The Martyr of Antioch

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Review of the first performance of The Martyr of Antioch
from The Leeds Mercury, 16 October 1880.

The Festival continues to be the chief subject of local interest, and for the present week ordinary business is but of a secondary consideration. Interest in our musical doings is not, however, by any means confined to Leeds, for the occasion has attracted musicians of eminence from distant parts of the country besides bringing a throng of visitors by almost every train from the principal towns of Lancashire and Yorkshire. The proportion of strangers present yesterday forenoon was even larger than usual, for there was a twofold attraction in the presence of His Royal Highness the Duke of Edinburgh and the production for the first time of Mr. Arthur Sullivan's new sacred drama The Martyr of Antioch.

At half past eleven o'clock Mr. Sullivan came upon the platform and, on taking his place at the conductor's desk, he was greeted with enthusiasm. The warm reception testified not only to the popularity he has gained as conductor of the Festival, but also to the pleasure with which his new work was anticipated by an audience which crowded the hall in every part. Almost immediately after his arrival the Royal Duke entered the hall, and was loyally cheered on taking his place as president. The spectacle which presented itself to His Royal Highness was certainly a striking one. So far as concerned the crowded platform, it was gayer than is customary at a morning concert, for the ladies of the chorus had gracefully conspired to dress in white out of compliment to Mr. Sullivan on the occasion of his new work being introduced to public favour, The only drawback to the appearance of the hall was the fog which had crept in from outside and a little obscured the view. Under these circumstances, the curved lines of gas jest above each side of the orchestra were useful as well as ornamental; and the further illumination shed upon the scene by one of the sunlights in the ceiling was also welcome.

As to the quality of the performance we shall immediately speak, but here it may be noted as indicating the signal success of the novelty, that the cheers which greeted the arrival of Mr. Sullivan were renewed with still more vigour and enthusiasm at the close of his new work. The masculine members of the chorus hailed him with a hearty Yorkshire "hooray", while the ladies waved their handkerchiefs in token of congratulation. The whole assemblage, indeed, joined in a hearty tribute of praise, which not only gratified the composer himself, but, as may well be supposed, equally delighted his mother, who was present to witness the latest triumph of her son's talent. The Duke of Edinburgh retired from the hall at the close of The Martyr of Antioch and shortly afterwards left Leeds for London, as will be found notified in another column. Before leaving the Town Hall, His Royal Highness sent for Mr. Sullivan and warmly congratulated him on the success of his new work.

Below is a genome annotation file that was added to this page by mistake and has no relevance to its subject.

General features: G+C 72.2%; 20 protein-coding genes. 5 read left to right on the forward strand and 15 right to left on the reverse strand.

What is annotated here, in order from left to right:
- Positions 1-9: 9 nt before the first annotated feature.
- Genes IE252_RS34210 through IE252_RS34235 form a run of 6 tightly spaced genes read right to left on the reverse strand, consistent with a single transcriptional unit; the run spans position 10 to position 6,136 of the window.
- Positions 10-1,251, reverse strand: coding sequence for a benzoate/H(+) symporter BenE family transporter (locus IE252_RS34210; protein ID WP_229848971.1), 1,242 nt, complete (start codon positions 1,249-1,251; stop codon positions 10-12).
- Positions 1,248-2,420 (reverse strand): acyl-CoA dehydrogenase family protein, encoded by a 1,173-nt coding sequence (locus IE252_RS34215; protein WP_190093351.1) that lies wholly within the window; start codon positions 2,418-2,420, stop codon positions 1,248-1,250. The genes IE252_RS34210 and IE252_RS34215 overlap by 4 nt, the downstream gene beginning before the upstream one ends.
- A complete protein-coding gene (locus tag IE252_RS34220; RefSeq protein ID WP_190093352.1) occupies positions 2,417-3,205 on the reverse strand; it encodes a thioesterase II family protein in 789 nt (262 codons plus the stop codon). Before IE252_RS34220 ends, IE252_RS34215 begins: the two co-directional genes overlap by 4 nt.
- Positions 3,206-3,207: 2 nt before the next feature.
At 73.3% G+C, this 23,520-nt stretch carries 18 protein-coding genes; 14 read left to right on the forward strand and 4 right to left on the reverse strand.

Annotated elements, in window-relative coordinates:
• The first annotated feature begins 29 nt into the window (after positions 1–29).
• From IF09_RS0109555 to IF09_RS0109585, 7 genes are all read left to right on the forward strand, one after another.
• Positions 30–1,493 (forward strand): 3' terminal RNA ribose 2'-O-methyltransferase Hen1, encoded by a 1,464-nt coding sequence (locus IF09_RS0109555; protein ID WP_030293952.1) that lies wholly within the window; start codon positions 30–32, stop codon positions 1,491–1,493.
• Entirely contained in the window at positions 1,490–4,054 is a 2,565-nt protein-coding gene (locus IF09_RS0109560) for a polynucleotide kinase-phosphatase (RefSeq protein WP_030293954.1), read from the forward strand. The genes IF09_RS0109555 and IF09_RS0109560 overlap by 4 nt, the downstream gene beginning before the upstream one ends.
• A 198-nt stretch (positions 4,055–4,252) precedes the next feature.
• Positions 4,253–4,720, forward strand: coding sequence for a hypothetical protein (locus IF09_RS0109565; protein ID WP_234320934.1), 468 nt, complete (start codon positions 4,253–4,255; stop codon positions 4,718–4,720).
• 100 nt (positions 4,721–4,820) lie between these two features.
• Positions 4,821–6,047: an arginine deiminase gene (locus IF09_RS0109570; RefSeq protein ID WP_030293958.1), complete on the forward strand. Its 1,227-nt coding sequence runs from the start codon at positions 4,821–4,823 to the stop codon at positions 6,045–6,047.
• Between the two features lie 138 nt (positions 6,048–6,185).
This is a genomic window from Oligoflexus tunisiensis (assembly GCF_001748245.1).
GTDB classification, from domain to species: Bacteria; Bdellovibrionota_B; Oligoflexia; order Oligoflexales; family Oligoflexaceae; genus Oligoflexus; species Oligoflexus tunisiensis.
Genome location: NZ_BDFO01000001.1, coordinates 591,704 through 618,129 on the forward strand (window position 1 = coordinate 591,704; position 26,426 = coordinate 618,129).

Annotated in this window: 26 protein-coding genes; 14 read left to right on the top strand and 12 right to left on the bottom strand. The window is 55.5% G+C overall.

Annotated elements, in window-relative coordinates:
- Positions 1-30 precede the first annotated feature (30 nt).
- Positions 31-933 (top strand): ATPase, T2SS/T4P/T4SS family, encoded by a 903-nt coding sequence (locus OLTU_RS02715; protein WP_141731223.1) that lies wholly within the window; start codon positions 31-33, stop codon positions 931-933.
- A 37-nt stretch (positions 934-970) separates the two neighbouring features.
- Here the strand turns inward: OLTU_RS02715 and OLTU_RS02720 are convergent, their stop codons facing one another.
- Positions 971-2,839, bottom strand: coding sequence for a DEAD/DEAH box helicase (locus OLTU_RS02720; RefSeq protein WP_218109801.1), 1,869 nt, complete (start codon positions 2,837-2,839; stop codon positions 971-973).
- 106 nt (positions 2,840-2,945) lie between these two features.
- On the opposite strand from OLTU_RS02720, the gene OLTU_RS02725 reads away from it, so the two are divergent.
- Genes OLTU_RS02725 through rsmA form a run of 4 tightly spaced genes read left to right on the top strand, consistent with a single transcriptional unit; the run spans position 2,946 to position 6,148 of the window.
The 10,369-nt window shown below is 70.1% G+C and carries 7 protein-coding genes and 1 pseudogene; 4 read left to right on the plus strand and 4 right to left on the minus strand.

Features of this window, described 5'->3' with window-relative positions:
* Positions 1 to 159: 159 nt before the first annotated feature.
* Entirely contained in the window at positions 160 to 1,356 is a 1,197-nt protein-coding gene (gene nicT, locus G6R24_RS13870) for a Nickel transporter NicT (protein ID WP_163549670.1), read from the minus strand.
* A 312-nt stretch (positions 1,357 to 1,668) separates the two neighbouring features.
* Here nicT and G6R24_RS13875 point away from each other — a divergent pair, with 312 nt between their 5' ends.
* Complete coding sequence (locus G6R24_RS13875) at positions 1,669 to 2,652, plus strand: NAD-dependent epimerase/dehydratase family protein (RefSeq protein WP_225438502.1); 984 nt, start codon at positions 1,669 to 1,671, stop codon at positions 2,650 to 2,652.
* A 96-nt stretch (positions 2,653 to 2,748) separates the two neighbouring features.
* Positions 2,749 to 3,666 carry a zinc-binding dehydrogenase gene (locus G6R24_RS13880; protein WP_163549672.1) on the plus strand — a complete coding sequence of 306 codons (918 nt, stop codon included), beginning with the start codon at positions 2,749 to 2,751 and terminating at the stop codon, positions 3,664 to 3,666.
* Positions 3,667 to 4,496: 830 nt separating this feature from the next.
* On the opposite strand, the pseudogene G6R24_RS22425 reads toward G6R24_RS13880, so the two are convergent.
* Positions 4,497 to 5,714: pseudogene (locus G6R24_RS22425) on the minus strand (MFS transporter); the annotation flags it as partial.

After the well-nigh exhaustive review of Mr. Sullivan's work which has already appeared in our columns, further analysis would be superfluous. The opinions expressed in tat review, generally favourable as they were, we see no reason to change. Indeed, they have been, for the most part, confirmed by the impressions of a set performance, and it must now be clear to amateurs that the strength of The Martyr of Antioch lies in its beautiful Pagan choruses, so full of character and colour; in the first and last airs of Margarita, for whom, so far, Mr. Sullivan wrote lovingly; in the Funeral Music of the Christians; in the love music of Olybius; and, with reference to the entire work, in charmingly varied and appropriately coloured orchestration. To what remains, good as it may be, we are not disposed to attach much weight. More clearly than ever has the fact been demonstrated that the dramatic portions of the Cantata - Mr. Sullivan will excuse us for the useful word - are inferior in treatment, and consequently in result, to those of a lyrical nature. Hence a comparative want of effect in the scene between Margarita and her father, and between the same person and her lover, when revelation is made of a change of faith, meaning nothing less than death to the convert. It was perhaps ill-advised to have two situations so nearly alike, but waiving this, we cannot help thinking that both should have been treated in a more conspicuous, impassioned, and largely developed manner. This opinion, however, is based upon purely dramatic considerations. Regarding the situation from a musical point of view, there is nothing in the work we would willingly have sacrificed to make room for dramatic expansion. A libretto, after all, is not a play, more, it never was, and never can be, so long as the divine art retains and asserts the supremacy which is its birth-right and its proudest boast.